Bride-burning is a type of domestic violence mostly practiced in Bangladesh, India, Pakistan and other countries located on or around the Indian subcontinent. A common form of bride burning is when a young woman is murdered by her husband or his family for her family's refusal to pay additional dowry, thus the common term dowry death.
Flammable liquids like kerosene or gasoline are poured on the bride, who then is set alight, leading to her death. In 1961, the Government of India made the ancient custom of dowry demands illegal under the Dowry Prohibition Act. Yet, in 2001 the Government of India released statistics showing that husbands and in-laws killed nearly 7,000 women over inadequate dowry payments.
With terrifying statistics of bride burnings per year this issue has become defined as a public health problem in India. This emerging form of domestic violence has nevertheless gained international attention and suggestions consisting of increasing standards of education for women, encourage economic and emotional independence, proper implementation of existing laws along with new, stricter legislation to abolish dowry related crimes have been set forth.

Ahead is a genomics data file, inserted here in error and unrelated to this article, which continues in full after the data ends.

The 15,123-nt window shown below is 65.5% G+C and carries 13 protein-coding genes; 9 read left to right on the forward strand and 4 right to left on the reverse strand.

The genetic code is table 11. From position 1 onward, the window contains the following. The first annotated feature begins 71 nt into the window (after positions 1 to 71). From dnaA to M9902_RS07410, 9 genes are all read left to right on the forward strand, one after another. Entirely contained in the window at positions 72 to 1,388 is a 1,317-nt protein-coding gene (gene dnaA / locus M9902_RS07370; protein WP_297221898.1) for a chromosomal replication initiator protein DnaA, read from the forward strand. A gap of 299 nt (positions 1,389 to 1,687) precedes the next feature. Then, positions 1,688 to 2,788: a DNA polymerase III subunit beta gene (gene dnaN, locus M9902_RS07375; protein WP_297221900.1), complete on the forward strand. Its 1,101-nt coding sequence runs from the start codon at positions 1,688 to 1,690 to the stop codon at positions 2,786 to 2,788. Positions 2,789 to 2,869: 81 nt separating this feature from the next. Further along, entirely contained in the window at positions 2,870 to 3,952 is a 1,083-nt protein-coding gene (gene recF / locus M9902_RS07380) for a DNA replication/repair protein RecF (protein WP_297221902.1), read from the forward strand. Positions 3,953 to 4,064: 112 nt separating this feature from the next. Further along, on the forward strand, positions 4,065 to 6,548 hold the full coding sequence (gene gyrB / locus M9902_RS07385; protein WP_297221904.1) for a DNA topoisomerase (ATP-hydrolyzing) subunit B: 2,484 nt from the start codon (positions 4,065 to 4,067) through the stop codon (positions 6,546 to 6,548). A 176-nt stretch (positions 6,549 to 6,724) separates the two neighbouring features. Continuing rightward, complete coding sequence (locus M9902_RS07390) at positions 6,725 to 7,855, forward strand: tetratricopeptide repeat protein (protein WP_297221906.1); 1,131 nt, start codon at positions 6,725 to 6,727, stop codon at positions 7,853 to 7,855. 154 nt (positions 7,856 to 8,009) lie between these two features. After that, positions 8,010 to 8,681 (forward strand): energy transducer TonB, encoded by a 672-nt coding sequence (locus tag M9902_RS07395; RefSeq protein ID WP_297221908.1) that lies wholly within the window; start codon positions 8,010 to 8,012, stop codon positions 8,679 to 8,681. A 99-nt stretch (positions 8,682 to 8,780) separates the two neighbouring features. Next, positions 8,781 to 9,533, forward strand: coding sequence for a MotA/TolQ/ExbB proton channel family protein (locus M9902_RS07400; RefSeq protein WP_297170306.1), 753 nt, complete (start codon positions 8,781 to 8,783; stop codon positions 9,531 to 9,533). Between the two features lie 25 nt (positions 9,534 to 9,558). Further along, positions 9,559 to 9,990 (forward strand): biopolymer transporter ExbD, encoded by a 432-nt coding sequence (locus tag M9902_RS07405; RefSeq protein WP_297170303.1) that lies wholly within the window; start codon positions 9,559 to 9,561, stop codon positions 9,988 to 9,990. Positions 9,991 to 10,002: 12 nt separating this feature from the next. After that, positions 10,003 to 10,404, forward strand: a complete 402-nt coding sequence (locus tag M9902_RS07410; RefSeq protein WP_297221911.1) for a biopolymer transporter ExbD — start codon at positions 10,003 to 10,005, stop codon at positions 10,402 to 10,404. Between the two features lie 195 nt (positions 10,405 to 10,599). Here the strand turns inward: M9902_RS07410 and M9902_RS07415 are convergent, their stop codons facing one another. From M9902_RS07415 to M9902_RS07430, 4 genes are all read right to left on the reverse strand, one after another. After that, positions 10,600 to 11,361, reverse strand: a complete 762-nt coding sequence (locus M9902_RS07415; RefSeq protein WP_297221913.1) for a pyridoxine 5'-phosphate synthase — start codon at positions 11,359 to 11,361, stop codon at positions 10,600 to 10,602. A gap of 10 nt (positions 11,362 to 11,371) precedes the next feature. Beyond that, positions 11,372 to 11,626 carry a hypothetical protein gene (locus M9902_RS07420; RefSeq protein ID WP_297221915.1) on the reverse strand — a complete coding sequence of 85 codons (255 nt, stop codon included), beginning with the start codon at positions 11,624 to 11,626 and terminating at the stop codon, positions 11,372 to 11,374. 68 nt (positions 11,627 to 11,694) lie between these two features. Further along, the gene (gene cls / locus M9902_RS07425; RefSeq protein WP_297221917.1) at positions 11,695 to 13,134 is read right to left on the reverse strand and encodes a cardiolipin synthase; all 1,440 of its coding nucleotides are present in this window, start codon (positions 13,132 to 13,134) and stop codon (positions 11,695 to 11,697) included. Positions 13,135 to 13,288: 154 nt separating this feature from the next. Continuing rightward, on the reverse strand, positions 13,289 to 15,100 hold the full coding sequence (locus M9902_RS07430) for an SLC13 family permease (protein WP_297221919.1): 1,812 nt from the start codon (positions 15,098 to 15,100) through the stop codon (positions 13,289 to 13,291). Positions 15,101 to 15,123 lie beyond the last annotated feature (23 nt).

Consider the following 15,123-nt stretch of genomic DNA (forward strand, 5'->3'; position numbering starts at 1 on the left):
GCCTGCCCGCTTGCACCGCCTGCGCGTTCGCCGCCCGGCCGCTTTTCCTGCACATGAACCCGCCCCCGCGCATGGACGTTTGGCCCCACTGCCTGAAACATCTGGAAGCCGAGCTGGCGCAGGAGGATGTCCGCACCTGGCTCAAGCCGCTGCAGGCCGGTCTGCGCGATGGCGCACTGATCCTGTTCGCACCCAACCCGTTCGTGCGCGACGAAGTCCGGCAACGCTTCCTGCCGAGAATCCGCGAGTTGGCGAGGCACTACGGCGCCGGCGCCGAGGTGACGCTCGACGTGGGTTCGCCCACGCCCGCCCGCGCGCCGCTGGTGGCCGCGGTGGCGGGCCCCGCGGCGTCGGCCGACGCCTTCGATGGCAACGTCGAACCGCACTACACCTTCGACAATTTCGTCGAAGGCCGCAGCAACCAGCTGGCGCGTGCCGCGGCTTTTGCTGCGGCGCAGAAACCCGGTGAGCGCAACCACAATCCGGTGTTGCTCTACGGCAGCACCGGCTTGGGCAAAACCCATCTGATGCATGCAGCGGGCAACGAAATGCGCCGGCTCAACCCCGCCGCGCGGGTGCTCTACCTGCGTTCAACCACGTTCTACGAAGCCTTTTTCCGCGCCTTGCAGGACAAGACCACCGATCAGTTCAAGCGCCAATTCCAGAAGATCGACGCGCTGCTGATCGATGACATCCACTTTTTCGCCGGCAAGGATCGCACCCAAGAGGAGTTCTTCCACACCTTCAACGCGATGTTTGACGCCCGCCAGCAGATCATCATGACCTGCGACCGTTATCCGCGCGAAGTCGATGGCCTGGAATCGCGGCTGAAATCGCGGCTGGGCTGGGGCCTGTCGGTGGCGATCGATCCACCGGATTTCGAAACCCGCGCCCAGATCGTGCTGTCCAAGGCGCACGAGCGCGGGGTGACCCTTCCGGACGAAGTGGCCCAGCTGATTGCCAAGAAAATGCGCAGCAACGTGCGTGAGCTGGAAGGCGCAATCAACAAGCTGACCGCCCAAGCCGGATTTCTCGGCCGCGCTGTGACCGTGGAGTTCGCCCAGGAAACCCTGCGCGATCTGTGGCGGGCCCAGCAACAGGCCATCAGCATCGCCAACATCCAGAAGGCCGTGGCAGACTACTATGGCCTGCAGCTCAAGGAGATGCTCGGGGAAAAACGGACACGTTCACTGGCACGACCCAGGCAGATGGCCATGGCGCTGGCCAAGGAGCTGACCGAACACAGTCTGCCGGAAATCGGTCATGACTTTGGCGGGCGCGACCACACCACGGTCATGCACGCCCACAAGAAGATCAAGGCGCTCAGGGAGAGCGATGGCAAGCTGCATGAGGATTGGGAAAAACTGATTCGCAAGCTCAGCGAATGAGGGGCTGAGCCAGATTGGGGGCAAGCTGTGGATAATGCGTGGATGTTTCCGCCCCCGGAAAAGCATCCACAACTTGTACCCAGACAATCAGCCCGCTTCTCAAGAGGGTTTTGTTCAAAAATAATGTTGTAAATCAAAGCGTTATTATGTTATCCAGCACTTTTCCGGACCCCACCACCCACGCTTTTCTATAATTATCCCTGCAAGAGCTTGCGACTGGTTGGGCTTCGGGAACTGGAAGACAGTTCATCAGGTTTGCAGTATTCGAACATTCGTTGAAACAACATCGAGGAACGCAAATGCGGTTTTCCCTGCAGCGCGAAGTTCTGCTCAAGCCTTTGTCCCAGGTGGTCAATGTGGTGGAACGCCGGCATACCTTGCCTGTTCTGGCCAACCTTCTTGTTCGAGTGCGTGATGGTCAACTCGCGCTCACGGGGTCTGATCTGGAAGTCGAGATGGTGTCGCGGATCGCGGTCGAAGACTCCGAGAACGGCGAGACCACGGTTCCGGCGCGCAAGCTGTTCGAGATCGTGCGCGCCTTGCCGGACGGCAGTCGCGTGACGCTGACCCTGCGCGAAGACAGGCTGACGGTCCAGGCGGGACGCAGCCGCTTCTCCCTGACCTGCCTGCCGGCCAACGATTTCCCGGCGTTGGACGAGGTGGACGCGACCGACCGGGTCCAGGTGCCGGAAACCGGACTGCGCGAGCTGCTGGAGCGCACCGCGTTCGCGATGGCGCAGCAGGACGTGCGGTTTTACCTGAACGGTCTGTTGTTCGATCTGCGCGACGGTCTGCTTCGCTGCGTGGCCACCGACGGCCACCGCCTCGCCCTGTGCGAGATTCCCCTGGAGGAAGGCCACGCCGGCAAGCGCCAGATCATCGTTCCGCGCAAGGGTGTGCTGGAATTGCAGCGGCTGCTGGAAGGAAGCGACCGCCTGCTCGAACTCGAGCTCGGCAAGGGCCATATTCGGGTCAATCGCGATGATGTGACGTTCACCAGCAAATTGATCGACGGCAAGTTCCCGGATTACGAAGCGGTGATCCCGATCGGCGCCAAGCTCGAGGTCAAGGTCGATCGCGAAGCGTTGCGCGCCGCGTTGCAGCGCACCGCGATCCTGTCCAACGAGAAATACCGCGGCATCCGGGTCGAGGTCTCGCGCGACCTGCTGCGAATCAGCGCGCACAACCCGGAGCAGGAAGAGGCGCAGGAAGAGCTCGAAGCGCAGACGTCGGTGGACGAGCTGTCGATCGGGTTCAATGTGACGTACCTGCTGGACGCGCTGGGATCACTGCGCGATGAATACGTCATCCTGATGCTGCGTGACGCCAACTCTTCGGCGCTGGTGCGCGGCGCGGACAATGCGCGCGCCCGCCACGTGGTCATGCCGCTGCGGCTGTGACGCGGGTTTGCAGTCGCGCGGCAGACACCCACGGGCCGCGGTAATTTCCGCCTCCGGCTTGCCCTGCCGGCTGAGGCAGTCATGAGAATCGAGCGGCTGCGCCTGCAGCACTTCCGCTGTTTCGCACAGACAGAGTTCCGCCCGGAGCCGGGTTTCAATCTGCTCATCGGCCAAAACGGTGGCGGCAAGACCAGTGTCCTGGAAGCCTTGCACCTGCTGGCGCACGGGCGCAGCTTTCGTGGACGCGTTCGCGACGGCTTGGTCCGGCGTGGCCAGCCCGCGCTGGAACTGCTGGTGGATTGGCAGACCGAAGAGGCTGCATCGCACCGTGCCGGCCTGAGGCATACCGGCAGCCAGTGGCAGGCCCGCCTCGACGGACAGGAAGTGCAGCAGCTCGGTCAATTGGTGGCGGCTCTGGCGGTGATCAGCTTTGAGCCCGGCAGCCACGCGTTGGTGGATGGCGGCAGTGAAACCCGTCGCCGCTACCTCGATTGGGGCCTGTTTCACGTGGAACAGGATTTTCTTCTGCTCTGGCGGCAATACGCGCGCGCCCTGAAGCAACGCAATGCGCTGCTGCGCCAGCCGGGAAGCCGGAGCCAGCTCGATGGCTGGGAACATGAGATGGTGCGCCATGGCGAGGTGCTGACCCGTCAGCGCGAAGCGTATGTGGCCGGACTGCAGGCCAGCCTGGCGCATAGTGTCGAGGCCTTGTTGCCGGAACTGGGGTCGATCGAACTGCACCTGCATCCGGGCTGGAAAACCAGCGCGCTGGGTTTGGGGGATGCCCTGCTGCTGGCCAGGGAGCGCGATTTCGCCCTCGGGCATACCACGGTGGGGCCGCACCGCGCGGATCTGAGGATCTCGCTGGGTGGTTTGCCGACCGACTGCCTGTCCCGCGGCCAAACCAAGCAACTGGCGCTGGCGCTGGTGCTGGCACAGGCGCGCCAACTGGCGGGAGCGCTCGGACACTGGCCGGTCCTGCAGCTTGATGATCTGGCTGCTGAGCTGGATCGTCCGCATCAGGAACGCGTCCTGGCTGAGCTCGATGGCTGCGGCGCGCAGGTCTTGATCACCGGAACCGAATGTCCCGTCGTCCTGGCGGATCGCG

- Love Burns: An Essay about Bride Burning in India, Jutla, Rajni K. MD; Heimbach, David MD, Journal of Burn Care & Rehabilitation: March/April 2004 - Volume 25 - Issue 2 - pp 165-170